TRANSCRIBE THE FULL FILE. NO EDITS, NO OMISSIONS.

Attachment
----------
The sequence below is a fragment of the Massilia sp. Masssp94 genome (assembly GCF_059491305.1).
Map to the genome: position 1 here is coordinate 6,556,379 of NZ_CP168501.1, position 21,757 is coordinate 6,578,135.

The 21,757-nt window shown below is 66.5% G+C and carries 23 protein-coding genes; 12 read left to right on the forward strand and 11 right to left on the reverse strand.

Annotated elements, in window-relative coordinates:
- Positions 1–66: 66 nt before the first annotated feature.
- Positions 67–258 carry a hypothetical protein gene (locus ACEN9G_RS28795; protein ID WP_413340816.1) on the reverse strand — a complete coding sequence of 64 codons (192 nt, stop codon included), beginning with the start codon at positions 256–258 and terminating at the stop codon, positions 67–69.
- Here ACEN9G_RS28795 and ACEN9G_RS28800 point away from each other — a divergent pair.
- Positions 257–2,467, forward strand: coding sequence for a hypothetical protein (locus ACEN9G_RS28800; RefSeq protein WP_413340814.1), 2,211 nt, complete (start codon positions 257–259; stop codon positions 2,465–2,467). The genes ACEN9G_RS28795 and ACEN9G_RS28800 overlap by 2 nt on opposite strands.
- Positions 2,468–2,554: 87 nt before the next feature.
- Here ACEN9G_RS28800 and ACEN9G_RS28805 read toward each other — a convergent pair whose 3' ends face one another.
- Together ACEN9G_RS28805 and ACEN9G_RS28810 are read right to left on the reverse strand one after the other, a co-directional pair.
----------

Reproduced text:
The sequence below is a fragment of the Massilia sp. Masssp94 genome (assembly GCF_059491305.1).
Map to the genome: position 1 here is coordinate 6,556,379 of NZ_CP168501.1, position 21,757 is coordinate 6,578,135.

The 21,757-nt window shown below is 66.5% G+C and carries 23 protein-coding genes; 12 read left to right on the forward strand and 11 right to left on the reverse strand.

Annotated elements, in window-relative coordinates:
- Positions 1–66: 66 nt before the first annotated feature.
- Positions 67–258 carry a hypothetical protein gene (locus ACEN9G_RS28795; protein ID WP_413340816.1) on the reverse strand — a complete coding sequence of 64 codons (192 nt, stop codon included), beginning with the start codon at positions 256–258 and terminating at the stop codon, positions 67–69.
- Here ACEN9G_RS28795 and ACEN9G_RS28800 point away from each other — a divergent pair.
- Positions 257–2,467, forward strand: coding sequence for a hypothetical protein (locus ACEN9G_RS28800; RefSeq protein WP_413340814.1), 2,211 nt, complete (start codon positions 257–259; stop codon positions 2,465–2,467). The genes ACEN9G_RS28795 and ACEN9G_RS28800 overlap by 2 nt on opposite strands.
- Positions 2,468–2,554: 87 nt before the next feature.
- Here ACEN9G_RS28800 and ACEN9G_RS28805 read toward each other — a convergent pair whose 3' ends face one another.
- Together ACEN9G_RS28805 and ACEN9G_RS28810 are read right to left on the reverse strand one after the other, a co-directional pair.